Julia Jakubowska was born in 1932 in Wilno (Vilnius) to a working-class family. Her parents and elder brother worked in a goods wagon factory. After eastern Poland was invaded by the Soviet Union and Wilno was transferred to the Soviet republic of Lithuania, Julia’s family took refuge in the countryside and were then displaced to the Urals.
After being amnestied in the summer of 1941, they moved to Uzbekistan. They settled in a kolkhoz and then in a sovkhoz specialising in tobacco growing. Her father and brother David left for Samarkand, where they hoped to find better living conditions. Julia never saw them again. Her little sister died at this time too and she herself fell ill with malaria and malnutrition. After her mother went into hospital, Julia and her three sisters were placed in a Polish orphanage. There Julia learnt Polish, for her mother tongue was Yiddish.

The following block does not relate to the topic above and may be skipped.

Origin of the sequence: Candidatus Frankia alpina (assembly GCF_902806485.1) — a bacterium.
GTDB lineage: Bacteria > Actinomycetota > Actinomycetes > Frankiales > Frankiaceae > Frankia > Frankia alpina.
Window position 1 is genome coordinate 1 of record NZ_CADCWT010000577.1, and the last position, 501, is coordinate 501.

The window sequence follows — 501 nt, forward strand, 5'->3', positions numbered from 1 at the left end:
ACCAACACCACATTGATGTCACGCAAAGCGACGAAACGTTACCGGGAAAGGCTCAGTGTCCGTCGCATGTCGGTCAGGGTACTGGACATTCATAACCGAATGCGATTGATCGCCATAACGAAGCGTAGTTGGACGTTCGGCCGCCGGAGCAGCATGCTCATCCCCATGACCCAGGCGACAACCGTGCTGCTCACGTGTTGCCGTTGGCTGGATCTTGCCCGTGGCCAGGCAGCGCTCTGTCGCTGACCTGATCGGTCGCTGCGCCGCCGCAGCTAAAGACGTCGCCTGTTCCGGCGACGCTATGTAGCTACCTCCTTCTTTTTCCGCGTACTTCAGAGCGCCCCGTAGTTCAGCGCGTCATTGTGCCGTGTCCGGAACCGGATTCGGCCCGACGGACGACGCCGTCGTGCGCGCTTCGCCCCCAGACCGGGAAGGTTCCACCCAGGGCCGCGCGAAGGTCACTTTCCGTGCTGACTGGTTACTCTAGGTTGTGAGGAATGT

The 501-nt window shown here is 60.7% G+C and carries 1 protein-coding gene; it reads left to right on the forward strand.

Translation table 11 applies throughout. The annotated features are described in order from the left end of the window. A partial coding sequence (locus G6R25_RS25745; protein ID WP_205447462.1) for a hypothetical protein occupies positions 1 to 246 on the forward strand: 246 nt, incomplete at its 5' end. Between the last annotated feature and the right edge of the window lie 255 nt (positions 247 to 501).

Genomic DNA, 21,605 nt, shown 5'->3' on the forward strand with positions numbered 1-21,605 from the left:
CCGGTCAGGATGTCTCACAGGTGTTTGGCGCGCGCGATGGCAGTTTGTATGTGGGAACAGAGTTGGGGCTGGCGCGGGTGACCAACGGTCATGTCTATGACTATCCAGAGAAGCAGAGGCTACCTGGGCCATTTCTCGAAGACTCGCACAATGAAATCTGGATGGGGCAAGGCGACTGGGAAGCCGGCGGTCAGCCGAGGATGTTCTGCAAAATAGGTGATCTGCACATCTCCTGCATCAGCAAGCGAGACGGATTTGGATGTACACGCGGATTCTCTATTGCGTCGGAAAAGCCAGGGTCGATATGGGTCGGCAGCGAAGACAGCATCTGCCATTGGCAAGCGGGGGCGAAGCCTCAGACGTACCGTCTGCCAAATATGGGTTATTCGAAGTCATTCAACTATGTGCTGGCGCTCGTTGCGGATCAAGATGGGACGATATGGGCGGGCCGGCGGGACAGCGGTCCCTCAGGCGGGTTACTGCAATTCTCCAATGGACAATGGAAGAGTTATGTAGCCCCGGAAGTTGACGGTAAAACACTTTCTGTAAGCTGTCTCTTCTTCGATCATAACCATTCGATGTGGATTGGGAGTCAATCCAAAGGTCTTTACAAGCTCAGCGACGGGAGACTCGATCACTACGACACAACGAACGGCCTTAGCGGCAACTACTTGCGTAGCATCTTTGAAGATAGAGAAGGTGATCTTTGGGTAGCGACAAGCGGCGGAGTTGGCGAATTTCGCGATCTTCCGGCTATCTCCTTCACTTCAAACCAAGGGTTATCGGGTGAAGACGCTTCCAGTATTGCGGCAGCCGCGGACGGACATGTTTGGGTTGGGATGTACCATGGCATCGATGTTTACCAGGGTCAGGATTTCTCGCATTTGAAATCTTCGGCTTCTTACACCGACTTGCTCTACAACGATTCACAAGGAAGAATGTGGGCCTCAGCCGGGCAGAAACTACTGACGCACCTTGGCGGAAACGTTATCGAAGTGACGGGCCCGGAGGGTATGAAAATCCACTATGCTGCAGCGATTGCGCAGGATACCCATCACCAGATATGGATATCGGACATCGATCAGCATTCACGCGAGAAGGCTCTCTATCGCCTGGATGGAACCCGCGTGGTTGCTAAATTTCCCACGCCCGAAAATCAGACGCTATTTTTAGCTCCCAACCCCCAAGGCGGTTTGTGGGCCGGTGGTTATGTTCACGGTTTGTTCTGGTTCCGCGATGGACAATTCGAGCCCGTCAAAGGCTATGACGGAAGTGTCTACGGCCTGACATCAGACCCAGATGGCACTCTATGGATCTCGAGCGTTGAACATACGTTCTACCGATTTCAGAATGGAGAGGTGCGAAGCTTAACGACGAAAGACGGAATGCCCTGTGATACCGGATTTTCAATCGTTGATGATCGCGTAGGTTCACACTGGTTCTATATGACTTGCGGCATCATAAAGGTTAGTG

She was repatriated to Poland in 1946 and spent some periods in hospital before resuming her studies in Warsaw. She graduated from teacher training college and hoped to be able to be involved in projects to revive Jewish culture in Poland. She obtained a study grant for Moscow and completed her history studies there. After returning to Warsaw and marrying, she taught history in secondary school until 1989.